Einstein Exchange only has $33,800 left, over $12M missing

If Canada was hoping to avoid another QuadrigaCX type exchange fiasco, it appears its already too late. After recently taking control of the Einstein Exchange, the B.C. Securities Commission (BCSC) is discovering the money is already mostly gone.

In a Nov. 18 B.C. Supreme Court filing, court appointed receiver Grant Thornton Limited have revealed that of the $16 million in customer funds they hoped to locate, only C$45,000 (US$33,808) have been accounted for, reports Global News. Those funds composed of C$30,000 (US$22,539) in cash and C$15,000 (US$11,269) in digital assets.

The BCSC took control of the Einstein Exchange in early November, after receiving complaints from customers that they were unable to access their funds. Even at that point, there were concerns raised that the exchange’s founders had misused customer funds.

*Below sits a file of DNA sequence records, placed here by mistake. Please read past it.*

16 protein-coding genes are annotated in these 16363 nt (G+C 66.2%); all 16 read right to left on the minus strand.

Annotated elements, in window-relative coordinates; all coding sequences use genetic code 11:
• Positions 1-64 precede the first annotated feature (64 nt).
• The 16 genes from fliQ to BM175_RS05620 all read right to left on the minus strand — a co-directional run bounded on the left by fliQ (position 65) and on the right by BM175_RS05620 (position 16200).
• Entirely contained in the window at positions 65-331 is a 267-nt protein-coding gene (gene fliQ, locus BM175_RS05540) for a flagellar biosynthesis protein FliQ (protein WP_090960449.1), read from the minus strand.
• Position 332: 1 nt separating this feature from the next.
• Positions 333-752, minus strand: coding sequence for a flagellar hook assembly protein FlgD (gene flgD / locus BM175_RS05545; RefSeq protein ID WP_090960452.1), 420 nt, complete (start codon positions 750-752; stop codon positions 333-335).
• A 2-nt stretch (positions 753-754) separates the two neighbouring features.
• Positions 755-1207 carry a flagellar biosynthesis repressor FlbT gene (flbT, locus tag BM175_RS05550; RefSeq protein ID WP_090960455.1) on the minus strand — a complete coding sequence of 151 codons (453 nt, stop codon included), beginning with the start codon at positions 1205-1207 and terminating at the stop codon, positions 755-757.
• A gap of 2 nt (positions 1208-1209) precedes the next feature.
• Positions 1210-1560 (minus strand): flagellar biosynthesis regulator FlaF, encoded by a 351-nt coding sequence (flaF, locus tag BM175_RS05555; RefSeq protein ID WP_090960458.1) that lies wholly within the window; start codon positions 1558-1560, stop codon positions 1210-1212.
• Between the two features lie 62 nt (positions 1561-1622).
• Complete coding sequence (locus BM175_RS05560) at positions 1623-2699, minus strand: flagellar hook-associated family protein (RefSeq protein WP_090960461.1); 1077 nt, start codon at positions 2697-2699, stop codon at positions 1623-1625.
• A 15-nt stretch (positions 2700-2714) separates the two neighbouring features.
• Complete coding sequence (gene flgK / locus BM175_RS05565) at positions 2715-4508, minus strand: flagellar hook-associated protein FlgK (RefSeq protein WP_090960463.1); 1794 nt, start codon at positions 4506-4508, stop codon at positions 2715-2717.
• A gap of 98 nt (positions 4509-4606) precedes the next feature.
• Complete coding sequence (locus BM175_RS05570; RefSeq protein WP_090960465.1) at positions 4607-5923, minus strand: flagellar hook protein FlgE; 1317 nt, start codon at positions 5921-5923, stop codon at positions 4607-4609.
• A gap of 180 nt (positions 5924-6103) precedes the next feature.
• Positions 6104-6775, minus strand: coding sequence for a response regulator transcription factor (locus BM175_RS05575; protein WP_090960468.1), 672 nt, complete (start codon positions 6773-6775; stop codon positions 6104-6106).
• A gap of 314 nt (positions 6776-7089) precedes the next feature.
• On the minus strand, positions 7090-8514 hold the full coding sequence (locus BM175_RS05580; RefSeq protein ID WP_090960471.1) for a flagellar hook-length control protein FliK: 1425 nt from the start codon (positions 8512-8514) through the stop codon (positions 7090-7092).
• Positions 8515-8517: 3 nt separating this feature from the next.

Based on Grant Thornton Limited’s investigation, they believe the exchange owes at least C$8 million (US$6.01 million) and as much as C$10 million (US$7.5 million) to its customers. This number is lower than the C$16 million (US$12.02 million) the exchanges customers allege, but more information could come out to inflate the number.

Their job has been made more difficult by Michael Ongun Gokturk, director and founder of the company. The receiver notes that while they attempted to secure company records as early as November 1, but as Gokturk is generally not cooperating and delayed handing over records, they could only receive substantial access on November 11.

The receiver has reached out to accounts liked to the exchange and Goturk to try and locate more funds. They note as well that the millions they can’t account for “stems for a series of credit card and bank draft frauds that the Einstein Group suffered, and that the majority of this loss is made up of cryptocurrency assets.”

If this all sounds too familiar, it’s because the QuadrigaCX scandal is in very recent memory. In that case, now deceased co-founder Gerald Cotten was accused of gambling with user funds. While his death was first blamed for the difficulty to retrieve customer funds, it was eventually revealed that before he died, he had allegedly squandered the fortune through his own unethical actions.

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